Mark’s #28 – Night by Elie Wiesel (120 pages)

I’ll never forget the cold winter day I stood in a museum walking past rooms with piles of hair, shoes, and bifocals, each reaching the ceiling. The human hair, shoes, and bifocals all once belonged to Jews who had long since been murdered in giant gas chambers.  It was 1997 and I was at the very location many people think of when they think of the epitome of evil on earth – Auschwitz concentration camp.   Since that day, I continue to educate myself in regards to the horrors of the WWII holocaust.

Having now read several books on the events surrounding the Nazi’s ‘final solution’ for the Jews, I can confidently say that if a person is going to only read one account of the tragedy, they should read Elie Wiesel’s first hand account entitled Night.

Wiesel retells the story of him and his family being taken from their home in Hungary to the concentration camp in Poland.  Like most in his community, Elie was a devout Jew… While in Auschwitz however, Elie abandoned his faith in a God that would let such atrocities happen.

These words are perhaps some of the most poignant words ever written regarding the holocaust:

“Never shall I forget that night, that first night in the camp, which has turned my life into one long night, seven times cursed and seven times sealed. Never shall I forget that smoke. Never shall I forget the faces of the children, whose bodies I  saw turned into wreaths of smoke beneath a silent blue sky.

Never shall I forget those flames which consumed my faith forever.

Never shall I forget that nocturnal silence which deprived me, for all eternity, of  the desire to live. Never shall I forget those moments which murdered my God and my soul and turned my dreams to dust. Never shall I forget those things, even if I am condemned to live as long as God Himself. Never.”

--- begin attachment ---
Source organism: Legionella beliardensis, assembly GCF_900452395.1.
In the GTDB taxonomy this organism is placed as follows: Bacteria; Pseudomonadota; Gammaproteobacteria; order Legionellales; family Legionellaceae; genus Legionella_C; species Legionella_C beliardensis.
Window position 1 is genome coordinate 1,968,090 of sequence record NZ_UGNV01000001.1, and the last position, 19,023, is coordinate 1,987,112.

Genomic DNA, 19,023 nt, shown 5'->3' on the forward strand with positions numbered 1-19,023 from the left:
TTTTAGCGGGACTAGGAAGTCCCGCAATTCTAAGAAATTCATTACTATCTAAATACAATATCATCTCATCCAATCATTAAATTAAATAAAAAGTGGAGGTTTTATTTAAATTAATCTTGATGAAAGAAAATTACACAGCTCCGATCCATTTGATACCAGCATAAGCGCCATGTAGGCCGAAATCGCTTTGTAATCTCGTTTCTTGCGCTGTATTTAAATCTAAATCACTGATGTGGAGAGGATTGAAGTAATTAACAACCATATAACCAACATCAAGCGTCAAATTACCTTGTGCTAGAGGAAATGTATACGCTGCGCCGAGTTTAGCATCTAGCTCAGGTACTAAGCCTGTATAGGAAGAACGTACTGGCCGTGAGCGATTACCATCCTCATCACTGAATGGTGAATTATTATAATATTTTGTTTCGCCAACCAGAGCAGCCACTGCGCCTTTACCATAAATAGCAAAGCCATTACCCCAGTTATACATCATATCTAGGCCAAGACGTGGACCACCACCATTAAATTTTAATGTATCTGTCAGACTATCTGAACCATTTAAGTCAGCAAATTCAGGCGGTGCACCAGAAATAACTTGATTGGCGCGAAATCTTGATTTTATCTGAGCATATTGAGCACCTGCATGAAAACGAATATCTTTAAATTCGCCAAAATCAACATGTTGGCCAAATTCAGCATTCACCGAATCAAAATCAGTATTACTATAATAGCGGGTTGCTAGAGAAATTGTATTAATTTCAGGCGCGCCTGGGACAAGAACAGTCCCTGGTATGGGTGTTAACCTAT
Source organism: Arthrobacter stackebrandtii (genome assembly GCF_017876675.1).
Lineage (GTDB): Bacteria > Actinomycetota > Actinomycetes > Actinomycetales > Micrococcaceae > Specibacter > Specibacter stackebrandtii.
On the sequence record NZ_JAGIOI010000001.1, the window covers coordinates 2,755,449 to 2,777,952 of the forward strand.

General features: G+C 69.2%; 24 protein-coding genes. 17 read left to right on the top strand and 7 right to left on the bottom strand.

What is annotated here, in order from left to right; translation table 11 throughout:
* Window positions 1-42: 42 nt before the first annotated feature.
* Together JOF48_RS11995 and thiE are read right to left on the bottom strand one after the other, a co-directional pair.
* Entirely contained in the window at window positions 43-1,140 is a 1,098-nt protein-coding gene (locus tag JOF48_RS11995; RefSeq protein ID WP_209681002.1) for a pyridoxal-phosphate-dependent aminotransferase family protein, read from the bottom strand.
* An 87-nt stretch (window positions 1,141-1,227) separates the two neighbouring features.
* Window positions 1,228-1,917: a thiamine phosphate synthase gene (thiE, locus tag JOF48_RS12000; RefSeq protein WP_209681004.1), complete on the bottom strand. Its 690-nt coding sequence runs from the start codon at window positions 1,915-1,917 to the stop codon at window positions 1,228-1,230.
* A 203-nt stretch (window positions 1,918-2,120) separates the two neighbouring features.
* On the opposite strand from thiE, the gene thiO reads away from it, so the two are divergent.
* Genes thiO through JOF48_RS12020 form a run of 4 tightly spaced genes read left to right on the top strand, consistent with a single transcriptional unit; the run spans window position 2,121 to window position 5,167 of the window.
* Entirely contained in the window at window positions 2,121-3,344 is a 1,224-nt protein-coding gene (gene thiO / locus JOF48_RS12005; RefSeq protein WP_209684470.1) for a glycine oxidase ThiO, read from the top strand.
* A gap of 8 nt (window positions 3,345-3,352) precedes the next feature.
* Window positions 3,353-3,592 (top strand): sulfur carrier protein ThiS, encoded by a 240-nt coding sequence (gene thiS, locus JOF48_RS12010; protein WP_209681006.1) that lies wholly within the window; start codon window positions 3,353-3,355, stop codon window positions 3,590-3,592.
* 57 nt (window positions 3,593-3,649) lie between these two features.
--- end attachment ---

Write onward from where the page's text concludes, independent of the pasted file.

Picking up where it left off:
As I read this book, I kept thinking to myself, if I did not believe in a bloody cross in history, in which God’s own son suffered the greatest injustice at the hands of man the world has ever seen, to take on himself the justified wrath of God that I deserve, I too would have to come to the same conclusions about God as Elie did.

PS – I mistakenly purchased this book twice, so if anyone would like my other copy, let me know.

4 Comments on Mark’s #28 – Night by Elie Wiesel (120 pages)

  1. Is that really all you got out of this book? That someone else’s violence justified the violence that was done during that war… and all the other wars that ever have been and will be? Do you think that God might have anything to say to us about love, as well? It sounds as if you actually attach blame to Elie Wiesel for “losing his faith” (what does that mean, anyway?). I suggest reading the book again. Maybe your purchasing it twice was not a mistake.

  2. Seamstress,
    You misunderstand my comments, for that I’m sorry I was not more clear. My point was that I can certainly see why Elie and many others would lose their faith in the face of such atrocities. I do not place blame on Elie… and I do not think one act of violence justifies another.

    My point is that the holocaust points to the reality of evil in the world by showing the depravity of mankind… That evil was brought into the world through sin. As a result, we all sin in thought, word, and deed. We have been separated from God by that sin, and we stand condemned. We are deserving of God’s justified wrath against sin.

    But because of God is both merciful and just, He himself came to planet earth to take on our suffering. He is not a God who stands far off. He is a God who knows the wickedness of man intimately. He is a God that cries tears. He is a God that made a way for wicked, rebellious sinners like me to be adopted by Him and called a son. He is a God who has responded to evil in the world.

  3. No, I owe you an apology. My comment came out of anger – but not at you. I’m sorry I snapped at you.

    I did misunderstand you in that I thought you were saying Elie lost his faith because he was merely Jewish and you would have kept yours in the same situation because you are Christian, but I realize it’s more complex than that.

    I am familiar with your beliefs. Also, I’m an old friend of Ron’s. I assume you know he once took a class from Elie Wiesel?

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